The Democracy Fund is out with a new report this week examining why “Congress is broken,” is a common refrain inside and outside Washington.
Their premise is that Congress “is failing its obligations to the American people,” and public opinion agrees. Approval ratings of the body, according to Gallup, haven’t risen above 20 percent in more than three years. And in case you missed it, hundreds of protesters were arrested clamoring for Congress to address the influence of money in politics.
With the rise of the Internet and communications platforms including e-mail, Twitter and Facebook, the general public has more ways to talk to Congress than any other time in history. That does not, however, mean Congress is listening. According to the report:
“Reduced resources have made Congress more vulnerable to outside interest’ influence.”
In short: when there are too many voices clamoring for attention, and not enough time or staff to listen to all of them, the most influential (read: largest checkbooks or most politically connected) receive attention instead.
This map, however, is about solutions, and that is where Issue One’s 130-strong and growing ReFormers Caucus aligns with the findings of Democracy Fund analysis.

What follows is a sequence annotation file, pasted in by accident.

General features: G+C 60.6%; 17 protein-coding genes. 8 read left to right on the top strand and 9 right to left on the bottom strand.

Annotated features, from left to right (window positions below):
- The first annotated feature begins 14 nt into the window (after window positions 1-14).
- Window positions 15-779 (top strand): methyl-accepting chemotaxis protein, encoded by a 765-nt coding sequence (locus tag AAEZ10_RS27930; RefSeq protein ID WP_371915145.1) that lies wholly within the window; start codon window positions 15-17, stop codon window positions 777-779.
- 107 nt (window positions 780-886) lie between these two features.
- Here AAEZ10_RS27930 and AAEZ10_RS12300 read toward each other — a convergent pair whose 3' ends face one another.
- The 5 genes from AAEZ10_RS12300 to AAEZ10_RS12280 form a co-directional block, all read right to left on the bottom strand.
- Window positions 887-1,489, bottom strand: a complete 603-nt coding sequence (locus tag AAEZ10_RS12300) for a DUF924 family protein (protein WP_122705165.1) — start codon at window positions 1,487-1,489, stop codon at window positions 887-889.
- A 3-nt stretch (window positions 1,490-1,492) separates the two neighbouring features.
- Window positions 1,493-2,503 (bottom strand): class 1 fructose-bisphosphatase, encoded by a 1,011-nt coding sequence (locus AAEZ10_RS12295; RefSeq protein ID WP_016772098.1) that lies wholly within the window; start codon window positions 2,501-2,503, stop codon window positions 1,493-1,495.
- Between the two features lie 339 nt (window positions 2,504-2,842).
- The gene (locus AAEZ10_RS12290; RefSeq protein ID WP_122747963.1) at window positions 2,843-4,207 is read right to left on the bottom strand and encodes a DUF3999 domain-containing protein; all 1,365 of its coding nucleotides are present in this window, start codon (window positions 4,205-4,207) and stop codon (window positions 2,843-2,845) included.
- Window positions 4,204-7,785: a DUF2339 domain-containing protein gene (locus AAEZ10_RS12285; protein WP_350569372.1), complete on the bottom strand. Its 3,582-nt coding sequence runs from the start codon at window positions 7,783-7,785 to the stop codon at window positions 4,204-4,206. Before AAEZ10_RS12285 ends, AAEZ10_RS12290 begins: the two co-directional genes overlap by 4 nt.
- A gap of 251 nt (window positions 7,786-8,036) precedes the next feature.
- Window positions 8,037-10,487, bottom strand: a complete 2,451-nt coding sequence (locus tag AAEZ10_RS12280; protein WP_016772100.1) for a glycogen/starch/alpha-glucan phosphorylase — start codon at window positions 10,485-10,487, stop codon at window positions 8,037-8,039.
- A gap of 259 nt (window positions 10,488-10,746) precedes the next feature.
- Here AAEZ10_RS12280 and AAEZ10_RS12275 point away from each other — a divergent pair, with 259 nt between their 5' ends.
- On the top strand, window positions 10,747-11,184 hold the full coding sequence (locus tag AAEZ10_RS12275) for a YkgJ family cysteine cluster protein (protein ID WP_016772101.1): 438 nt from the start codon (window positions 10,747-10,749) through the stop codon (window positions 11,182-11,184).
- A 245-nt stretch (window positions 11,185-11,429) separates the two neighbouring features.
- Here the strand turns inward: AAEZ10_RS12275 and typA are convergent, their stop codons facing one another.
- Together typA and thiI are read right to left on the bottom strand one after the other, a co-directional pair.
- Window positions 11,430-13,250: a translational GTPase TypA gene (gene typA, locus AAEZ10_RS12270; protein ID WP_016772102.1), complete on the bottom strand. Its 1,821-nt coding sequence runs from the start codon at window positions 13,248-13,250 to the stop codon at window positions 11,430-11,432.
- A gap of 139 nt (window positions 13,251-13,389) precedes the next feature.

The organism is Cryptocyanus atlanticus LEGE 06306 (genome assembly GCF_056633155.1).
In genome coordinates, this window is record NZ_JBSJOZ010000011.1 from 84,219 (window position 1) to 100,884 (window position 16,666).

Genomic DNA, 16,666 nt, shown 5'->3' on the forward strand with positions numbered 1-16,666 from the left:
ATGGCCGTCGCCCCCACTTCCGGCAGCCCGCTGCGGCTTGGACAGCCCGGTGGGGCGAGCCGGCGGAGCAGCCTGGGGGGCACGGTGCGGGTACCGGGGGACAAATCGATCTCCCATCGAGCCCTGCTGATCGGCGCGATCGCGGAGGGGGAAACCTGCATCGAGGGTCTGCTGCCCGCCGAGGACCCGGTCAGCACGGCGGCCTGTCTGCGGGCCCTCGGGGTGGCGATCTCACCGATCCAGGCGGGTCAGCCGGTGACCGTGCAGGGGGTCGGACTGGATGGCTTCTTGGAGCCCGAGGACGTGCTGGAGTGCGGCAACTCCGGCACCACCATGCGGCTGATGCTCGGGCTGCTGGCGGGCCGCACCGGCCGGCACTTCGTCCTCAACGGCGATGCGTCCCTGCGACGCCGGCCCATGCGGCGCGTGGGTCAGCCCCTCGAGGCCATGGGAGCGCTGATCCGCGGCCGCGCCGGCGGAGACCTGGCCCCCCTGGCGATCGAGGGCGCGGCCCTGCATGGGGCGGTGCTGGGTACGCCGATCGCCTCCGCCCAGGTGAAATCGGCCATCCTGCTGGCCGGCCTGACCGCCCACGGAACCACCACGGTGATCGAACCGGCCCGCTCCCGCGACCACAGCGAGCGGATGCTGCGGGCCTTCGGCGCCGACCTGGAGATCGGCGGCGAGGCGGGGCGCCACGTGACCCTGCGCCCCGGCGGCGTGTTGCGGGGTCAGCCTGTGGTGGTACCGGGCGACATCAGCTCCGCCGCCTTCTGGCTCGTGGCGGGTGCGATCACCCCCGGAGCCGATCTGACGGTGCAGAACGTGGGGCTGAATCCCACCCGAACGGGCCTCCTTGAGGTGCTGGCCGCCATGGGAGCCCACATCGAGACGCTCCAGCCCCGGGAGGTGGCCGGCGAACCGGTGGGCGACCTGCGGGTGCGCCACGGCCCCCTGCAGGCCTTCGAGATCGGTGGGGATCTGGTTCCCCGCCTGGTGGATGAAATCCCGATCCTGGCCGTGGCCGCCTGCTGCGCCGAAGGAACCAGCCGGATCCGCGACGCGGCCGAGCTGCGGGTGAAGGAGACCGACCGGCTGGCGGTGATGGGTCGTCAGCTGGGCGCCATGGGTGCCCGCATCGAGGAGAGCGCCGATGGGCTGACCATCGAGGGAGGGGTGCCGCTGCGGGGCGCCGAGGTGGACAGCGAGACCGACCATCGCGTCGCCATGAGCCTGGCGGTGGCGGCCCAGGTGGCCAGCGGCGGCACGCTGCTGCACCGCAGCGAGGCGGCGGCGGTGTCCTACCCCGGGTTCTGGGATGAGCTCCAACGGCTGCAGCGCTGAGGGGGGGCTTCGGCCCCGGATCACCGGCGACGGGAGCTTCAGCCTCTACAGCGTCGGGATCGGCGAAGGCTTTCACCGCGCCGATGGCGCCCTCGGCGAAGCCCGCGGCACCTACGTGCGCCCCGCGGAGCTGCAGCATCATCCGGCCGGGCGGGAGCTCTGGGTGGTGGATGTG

The report highlights, for example, that many members of Congress are still public servants at heart who ran for office to leave their children and future generations a better and more-functional democracy. Our ReFormers agree and that is why they joined us to support fixing a broken campaign finance system after they left office. They believe their work is not done.
Additionally, “The cost of running for office has risen exponentially…the need to raise campaign funds ripples across the congressional system.”
Issue One maintains that Congress is no longer free to lead. They spend as many as thirty-hours a week raising money and increasingly speak with only the wealthiest Americans. Coupled with with tighter budgets and high staff turnover, our campaign finance system has reached a crisis.
Lucky for the American people, a number of solutions exist in on Capitol Hill right now that would get at the root of “hard money” fundraising by Congress. They would supercharge the power of small donors, ensure transparency and enforcement of the rule of law for our elections, and get lawmakers back to work.
Read the full report Congress & Public Trust by the Democracy Fund.